Just tonight in my San Carlos class a woman told me that after her first class last week her hip felt better. She said that after her hip felt better on that first night it encouraged her to do a few of the moves at home that we had done in class. So she started working on her FAMSS in the first class, she was encouraged that movement was working to increase her FAMSS so she moved more. With movement she felt more comfort and less pain. FAMSS is necessary for a high quality of life. Her ever day movements were better not because she did it once, but because she kept doing it. Nia honors Flexibility and Agility and Mobility and Strength and Stability, so in Nia we practice it.
I hope one day you will attend one of my classes (I have two in San Jose and one in San Carlos*) to see how we can improve your FAMSS.
*Please see my website for my CURRENT class schedule. Thank you!
Posted in Nia | Tagged: agility, Carlos AyaRosas, exercise class, FAMSS, flexibility, FMASS, kata, Mobility, Nia, Nia class, Nia exercise, Nia focus, Nia intent, Nia Practice, Nia routine, Nia San Jose, Nia workout, Nia's Five Sensations, San Carlos Nia, San Jose Nia, San Jose Nia class, San Jose Workout, San Jose Workout class, San Jose Yoga, stability, strength, workout class, Workout San Jose, Yoga class, Yoga Practice, Yoga workout | 4 Comments »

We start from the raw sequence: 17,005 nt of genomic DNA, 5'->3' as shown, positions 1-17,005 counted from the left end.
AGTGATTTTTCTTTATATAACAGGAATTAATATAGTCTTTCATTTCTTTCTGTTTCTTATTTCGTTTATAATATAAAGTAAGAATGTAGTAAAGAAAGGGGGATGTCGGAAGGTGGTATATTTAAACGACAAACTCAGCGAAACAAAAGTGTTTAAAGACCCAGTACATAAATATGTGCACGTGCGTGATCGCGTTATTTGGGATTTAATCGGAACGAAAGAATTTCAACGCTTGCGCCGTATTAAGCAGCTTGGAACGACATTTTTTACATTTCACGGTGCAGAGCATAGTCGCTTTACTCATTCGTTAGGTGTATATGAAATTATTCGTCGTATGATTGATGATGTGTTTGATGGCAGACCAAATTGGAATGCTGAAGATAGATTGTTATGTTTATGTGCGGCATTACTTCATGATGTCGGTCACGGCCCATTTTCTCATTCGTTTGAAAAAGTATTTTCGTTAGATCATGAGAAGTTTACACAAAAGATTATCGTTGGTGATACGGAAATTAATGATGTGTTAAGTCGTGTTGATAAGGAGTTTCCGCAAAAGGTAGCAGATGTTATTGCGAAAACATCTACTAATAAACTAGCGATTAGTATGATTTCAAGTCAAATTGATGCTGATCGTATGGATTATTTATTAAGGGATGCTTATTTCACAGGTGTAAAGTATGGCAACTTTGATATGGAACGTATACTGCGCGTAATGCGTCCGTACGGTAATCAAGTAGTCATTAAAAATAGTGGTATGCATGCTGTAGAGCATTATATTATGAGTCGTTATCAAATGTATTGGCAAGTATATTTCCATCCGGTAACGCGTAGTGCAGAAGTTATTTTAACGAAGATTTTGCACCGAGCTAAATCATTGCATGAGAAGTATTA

Posted by terrepruitt on June 9, 2009
I think that it is perfectly fine for people to like (or love) more than one thing. Right? Do you agree? I teach Nia, I practice Nia, I preach Nia, I love Nia, but . . . .I also love Pilates. I am somewhat hesitant to admit that I have never taken a mat Pilates class. I do plan on taking one because the club in Los Gatos where I teach offers it so I will get in there soon, but lately I have been practicing Pilates at home with DVDs.